author = "{van Lent}, Jeffrey and Kristell Hergoualc’h and Louis Verchot and Oene Oenema and {van Groenigen}, {Jan Willem}",
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Greenhouse gas emissions along a peat swamp forest degradation gradient in the Peruvian Amazon : soil moisture and palm roots effects. / van Lent, Jeffrey; Hergoualc’h, Kristell; Verchot, Louis; Oenema, Oene; van Groenigen, Jan Willem.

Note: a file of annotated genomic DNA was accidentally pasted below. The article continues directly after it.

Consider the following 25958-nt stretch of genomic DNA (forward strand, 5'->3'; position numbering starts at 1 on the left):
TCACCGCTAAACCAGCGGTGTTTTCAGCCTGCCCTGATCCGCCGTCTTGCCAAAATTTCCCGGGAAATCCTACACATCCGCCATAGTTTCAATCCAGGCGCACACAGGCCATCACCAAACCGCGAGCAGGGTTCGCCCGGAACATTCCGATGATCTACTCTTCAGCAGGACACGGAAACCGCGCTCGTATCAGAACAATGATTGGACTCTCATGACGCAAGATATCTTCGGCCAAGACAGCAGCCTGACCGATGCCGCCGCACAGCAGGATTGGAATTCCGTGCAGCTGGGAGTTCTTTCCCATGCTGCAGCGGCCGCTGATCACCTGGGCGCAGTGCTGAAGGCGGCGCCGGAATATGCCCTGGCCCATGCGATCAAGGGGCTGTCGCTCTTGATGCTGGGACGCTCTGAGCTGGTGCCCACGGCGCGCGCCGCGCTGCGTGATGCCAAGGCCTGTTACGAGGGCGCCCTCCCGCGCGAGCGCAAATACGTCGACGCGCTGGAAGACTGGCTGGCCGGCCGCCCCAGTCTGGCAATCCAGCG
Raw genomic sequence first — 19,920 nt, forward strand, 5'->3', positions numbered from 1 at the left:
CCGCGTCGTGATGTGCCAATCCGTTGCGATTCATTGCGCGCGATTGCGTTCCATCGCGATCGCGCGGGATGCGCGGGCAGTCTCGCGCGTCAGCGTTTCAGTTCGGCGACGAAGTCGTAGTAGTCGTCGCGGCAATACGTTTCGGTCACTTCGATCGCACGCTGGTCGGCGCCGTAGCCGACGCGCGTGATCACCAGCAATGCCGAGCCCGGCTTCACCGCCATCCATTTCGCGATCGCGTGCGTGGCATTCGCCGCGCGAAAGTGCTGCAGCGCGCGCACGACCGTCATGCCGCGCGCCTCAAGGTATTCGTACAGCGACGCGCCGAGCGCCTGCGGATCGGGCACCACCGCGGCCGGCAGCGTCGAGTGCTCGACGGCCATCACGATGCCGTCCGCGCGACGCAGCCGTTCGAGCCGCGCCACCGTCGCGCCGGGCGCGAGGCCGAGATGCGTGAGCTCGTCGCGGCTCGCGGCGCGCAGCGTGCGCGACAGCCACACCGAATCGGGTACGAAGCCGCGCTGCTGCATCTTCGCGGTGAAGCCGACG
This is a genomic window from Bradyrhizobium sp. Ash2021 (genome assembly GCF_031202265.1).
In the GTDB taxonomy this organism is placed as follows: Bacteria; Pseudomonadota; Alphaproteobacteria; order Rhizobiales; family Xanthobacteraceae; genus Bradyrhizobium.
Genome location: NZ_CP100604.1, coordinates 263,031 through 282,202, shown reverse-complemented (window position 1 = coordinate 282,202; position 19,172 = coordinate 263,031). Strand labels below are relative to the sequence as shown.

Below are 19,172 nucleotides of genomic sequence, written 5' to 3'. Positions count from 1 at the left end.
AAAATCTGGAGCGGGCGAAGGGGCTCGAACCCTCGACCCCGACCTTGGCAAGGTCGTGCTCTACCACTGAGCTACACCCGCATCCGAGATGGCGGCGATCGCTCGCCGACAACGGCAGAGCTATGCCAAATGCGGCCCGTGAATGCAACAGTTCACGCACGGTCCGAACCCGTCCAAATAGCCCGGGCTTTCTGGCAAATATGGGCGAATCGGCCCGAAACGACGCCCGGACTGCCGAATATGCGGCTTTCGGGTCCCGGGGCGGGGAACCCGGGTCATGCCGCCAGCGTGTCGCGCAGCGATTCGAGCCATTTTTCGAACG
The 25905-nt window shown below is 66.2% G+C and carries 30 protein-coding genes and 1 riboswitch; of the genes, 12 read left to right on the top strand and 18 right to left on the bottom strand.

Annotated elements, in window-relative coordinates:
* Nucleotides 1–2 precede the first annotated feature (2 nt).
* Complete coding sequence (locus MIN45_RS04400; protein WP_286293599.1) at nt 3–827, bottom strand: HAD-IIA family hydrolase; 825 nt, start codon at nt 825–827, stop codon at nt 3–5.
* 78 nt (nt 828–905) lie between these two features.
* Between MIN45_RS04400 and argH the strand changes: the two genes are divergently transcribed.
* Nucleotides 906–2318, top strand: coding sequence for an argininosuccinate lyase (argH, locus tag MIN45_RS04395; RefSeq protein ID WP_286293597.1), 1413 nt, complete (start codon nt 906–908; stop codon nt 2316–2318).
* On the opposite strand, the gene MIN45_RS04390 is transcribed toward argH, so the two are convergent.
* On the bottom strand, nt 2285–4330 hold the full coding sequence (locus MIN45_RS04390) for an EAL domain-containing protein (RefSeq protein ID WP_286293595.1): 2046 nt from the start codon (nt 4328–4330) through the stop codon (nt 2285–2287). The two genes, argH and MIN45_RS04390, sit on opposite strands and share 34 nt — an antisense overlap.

In: Mitigation and Adaptation Strategies for Global Change, Vol. 24, No. 4, 04.2019, p. 625-643.

Research output: Contribution to journalArticleAcademicpeer-review

TY - JOUR

T1 - Greenhouse gas emissions along a peat swamp forest degradation gradient in the Peruvian Amazon

T2 - soil moisture and palm roots effects

AU - van Lent, Jeffrey

AU - Hergoualc’h, Kristell

AU - Verchot, Louis

AU - Oenema, Oene

AU - van Groenigen, Jan Willem

PY - 2019/4

Y1 - 2019/4